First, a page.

Articles

15 February, 2012

In High Energy Physics on February 20, 2012 by physthjc

1) Dark Matter Phenomenology

  • Impact of semi-annihilations on dark matter phenomenology – an example of Z_N symmetric scalar dark matter.
    abstract:  We study the impact of semi-annihilations x_i x_j <-> x_k X, where x_i is any dark matter and X is any standard model particle, on dark matter phenomenology. We formulate minimal scalar dark matter models with an extra doublet and a complex singlet that predict non-trivial dark matter phenomenology with semi-annihilation processes for different discrete Abelian symmetries Z_N, N>2. We implement two such example models with Z_3 and Z_4 symmetry in micrOMEGAs and work out their phenomenology. We show that both semi-annihilations and annihilations involving only particles from two different dark matter sectors significantly modify the dark matter relic abundance in this type of models. We also study the possibility of dark matter direct detection in XENON100 in those models.

Articles

8 February, 2012

In High Energy Physics on February 9, 2012 by physthjc

1) Masses of a pair of semi-invisibly decaying particles

  • A novel technique for measuring masses of a pair of semi-invisibly decaying particles
    abstract:  Motivated by evidence for the existence of dark matter, many new physics models predict the pair production of new particles, followed by the decays into two invisible particles, leading to a momentum imbalance in the visible system. For the cases where all four components of the vector sum of the two `missing’ momenta are measured from the momentum imbalance, we present analytic solutions of the final state system in terms of measureable momenta, with the mass shell constraints taken into account. We then introduce new variables which allow the masses involved in the new physics process, including that of the dark matter particles, to be extracted. These are compared with a selection of variables in the literature, and possible applications at lepton and hadron colliders are discussed.

2) Pair-production anomaly

  • Indications for a pair-production anomaly from the propagation of VHE gamma-rays
    abstract:  In the recent years, the number of detected very high energy (VHE: E > 100 GeV) gamma-ray sources has increased rapidly. The sources have been observed at redshifts up to z = 0.536 without strong indications for the presence of absorption features in the energy spectra. Absorption is however expected due to pair-production processes of the propagating photons with the photon bath in intergalactic space. Even though this photon density is not well known, lower limits can be firmly set by the resolved emission from galaxy counts. Using this guaranteed background light, we investigate the behaviour of the energy spectra in the transition region from the optically thin to the optically thick regime. Among the sample of 50 energy spectra, 7 spectra cover the the range from optical depth $\tau < 1$ to $\tau > 2$. For these sources, the transition to $\tau > 2$ takes place at widely different energies ranging from 0.4 TeV to 21 TeV. Consistently, in all of these sources, an upturn of the absorption-corrected spectrum is visible at this transition with a combined significance of 4.2 standard deviations. Given the broad range of energies and redshifts covered by the sample, source-intrinsic features are unlikely to explain the observed effect. Systematic effects related to observations have been investigated and found to be not sufficient to account for the observed effect. The pair-production process seems to be suppressed in a similar way as expected in the extension of the standard model by a light (<neV) pseudoscalar (axion-like) particle.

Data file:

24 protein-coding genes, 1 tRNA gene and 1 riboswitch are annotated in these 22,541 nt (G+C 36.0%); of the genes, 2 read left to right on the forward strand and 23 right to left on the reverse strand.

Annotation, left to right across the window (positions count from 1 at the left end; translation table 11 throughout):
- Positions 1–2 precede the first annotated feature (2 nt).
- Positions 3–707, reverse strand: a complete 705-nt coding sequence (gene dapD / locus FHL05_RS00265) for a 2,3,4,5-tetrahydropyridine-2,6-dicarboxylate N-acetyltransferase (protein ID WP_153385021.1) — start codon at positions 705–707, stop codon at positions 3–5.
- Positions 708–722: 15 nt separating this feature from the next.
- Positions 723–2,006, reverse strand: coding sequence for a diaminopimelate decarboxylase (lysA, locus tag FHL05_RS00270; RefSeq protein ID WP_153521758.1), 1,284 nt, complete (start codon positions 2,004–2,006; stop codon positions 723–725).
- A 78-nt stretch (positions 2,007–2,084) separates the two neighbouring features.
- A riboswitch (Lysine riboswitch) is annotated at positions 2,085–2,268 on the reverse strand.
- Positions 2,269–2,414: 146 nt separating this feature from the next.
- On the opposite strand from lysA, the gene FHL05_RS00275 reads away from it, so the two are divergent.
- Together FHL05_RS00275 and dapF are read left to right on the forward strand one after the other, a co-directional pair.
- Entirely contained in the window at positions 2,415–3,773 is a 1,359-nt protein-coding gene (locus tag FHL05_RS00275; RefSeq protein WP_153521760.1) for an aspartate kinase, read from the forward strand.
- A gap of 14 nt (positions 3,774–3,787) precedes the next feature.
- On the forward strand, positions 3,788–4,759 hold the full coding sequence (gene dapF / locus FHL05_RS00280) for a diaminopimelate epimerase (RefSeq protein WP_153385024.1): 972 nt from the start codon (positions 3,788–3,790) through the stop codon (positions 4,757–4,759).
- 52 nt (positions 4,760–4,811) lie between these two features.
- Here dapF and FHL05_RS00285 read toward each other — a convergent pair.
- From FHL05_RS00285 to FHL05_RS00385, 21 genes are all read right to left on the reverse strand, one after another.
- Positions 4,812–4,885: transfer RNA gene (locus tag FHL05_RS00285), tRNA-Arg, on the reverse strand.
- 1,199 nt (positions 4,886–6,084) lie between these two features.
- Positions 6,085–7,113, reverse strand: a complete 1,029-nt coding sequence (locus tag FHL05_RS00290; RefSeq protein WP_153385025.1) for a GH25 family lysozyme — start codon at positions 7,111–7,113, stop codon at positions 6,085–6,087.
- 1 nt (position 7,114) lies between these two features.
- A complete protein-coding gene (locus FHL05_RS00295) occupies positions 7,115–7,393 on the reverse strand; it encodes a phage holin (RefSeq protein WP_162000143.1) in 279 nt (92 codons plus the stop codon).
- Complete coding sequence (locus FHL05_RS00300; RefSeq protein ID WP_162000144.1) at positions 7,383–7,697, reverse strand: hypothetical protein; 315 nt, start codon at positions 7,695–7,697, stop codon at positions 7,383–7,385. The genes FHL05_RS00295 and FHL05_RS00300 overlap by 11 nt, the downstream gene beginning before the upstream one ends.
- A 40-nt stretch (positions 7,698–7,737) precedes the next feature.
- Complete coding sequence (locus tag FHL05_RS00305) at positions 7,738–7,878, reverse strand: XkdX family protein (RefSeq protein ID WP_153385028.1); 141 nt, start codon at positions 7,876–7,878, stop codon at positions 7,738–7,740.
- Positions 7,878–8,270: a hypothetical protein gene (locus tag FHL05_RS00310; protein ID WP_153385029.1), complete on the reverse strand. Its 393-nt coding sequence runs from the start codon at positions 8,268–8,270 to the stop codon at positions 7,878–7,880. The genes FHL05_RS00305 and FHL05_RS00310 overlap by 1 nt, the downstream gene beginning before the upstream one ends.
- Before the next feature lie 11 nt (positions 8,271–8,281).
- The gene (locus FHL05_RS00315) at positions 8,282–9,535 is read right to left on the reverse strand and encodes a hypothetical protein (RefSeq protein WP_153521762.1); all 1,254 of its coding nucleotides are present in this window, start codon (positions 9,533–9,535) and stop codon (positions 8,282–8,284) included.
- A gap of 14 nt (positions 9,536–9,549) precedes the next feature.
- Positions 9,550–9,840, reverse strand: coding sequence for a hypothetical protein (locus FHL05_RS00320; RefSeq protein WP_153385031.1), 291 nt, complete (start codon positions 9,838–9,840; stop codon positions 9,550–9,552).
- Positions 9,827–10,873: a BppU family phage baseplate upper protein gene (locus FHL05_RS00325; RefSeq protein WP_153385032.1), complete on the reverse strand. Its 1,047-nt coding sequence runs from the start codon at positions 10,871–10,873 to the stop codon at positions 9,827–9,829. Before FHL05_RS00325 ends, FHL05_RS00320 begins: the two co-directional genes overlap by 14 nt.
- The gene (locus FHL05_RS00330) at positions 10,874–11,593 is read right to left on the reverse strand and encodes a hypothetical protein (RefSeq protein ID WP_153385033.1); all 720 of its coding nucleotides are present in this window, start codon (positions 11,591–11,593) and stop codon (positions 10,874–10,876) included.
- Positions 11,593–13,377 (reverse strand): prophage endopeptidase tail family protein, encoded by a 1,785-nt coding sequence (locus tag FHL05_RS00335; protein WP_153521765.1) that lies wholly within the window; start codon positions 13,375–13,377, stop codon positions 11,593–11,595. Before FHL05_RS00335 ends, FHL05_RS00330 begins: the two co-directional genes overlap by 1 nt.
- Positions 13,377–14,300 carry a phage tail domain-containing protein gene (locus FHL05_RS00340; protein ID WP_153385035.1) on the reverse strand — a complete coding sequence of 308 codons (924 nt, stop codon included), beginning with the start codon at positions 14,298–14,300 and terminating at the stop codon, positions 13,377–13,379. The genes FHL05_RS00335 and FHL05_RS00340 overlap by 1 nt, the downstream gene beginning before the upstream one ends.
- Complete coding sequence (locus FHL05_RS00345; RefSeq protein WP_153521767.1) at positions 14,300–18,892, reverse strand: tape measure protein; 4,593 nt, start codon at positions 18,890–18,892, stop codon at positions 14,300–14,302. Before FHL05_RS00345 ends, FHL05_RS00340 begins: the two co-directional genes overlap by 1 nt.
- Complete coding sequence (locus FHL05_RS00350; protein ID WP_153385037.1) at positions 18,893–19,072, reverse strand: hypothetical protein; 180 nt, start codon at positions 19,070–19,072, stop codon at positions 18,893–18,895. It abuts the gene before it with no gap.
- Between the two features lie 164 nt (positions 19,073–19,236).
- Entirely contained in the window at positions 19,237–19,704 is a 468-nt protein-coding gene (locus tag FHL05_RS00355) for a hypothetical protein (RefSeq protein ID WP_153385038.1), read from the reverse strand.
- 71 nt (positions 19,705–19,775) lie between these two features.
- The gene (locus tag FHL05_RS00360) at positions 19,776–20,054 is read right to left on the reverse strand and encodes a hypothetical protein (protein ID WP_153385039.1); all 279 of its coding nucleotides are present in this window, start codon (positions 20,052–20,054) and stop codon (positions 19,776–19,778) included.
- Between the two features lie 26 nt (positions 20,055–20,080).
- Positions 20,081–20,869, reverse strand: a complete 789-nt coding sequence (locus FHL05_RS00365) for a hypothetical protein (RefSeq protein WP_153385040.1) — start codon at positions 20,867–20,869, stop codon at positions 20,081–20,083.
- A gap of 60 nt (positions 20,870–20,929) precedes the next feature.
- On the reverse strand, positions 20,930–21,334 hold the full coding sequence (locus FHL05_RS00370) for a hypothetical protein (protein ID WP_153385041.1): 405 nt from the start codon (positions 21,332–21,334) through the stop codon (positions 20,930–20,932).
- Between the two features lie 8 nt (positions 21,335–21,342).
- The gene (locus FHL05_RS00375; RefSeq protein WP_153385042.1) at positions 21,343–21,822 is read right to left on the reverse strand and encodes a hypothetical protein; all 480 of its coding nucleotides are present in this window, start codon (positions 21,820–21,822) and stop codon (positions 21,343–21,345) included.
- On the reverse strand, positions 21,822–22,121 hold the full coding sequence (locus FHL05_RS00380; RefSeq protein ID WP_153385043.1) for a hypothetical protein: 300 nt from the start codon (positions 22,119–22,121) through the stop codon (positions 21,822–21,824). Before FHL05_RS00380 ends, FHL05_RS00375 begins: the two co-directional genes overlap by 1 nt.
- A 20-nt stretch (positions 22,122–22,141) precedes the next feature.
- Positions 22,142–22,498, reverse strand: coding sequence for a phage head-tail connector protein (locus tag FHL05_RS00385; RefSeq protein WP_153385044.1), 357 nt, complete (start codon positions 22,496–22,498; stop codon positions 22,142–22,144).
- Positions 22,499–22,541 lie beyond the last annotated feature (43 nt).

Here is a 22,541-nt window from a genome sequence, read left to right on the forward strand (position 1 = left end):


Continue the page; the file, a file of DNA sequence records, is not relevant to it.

Articles

18 January, 2012

In High Energy Physics on January 20, 2012 by physthjc

1) Variable sources in gamma-ray 

  • Variable gamma-ray sky at 1 GeV
    abstract:  We search for the long-term variability of the \gamma-ray sky in the energy range E > 1 GeV with 168 weeks of Fermi-LAT data. We perform a full sky blind search for regions with variable flux looking for deviations from uniformity. We bin the sky into 12288 bins using Healpix package and use Kolmogorov-Smirnov test to compare weekly photon counts in each bin with a constant flux hypothesis. The weekly exposure of Fermi-LAT for each bin is calculated with the Fermi-LAT tools. We consider flux variations in the bin significant if statistical probability of uniformity is less than 4e-6, which corresponds to 0.05 false detections in the whole set. We identified 117 variable sources, variability of 27 of which has not been reported before. Among the sources with previously unidentified variability there are 25 AGNs belonging to blazar class (11 BL Lacs and 14 FSRQs), one AGN of uncertain type and one pulsar PSR J0633+1746 (Geminga). The observed long term flux variability of Geminga has a statistical significance of 5.1\sigma.